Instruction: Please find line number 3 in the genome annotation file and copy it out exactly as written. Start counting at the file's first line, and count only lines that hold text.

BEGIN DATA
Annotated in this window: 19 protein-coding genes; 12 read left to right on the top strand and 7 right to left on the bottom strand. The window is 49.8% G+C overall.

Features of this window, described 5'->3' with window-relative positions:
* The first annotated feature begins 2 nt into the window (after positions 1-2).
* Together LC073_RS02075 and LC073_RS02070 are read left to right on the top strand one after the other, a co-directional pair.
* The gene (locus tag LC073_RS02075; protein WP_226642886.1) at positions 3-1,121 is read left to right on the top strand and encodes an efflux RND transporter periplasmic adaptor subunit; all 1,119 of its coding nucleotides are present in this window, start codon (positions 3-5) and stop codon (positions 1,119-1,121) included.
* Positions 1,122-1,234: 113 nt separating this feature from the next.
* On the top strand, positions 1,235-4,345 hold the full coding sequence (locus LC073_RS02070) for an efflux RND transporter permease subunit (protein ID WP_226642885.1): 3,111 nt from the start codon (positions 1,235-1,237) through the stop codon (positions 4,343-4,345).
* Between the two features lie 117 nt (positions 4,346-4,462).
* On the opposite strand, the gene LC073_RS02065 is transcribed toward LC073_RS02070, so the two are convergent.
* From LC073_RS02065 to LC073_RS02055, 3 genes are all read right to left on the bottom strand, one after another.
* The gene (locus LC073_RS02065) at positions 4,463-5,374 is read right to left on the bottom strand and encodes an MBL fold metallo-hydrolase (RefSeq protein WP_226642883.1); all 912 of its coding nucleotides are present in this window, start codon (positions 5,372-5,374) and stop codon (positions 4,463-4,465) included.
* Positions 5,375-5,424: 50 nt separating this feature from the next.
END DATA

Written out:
* The first annotated feature begins 2 nt into the window (after positions 1-2).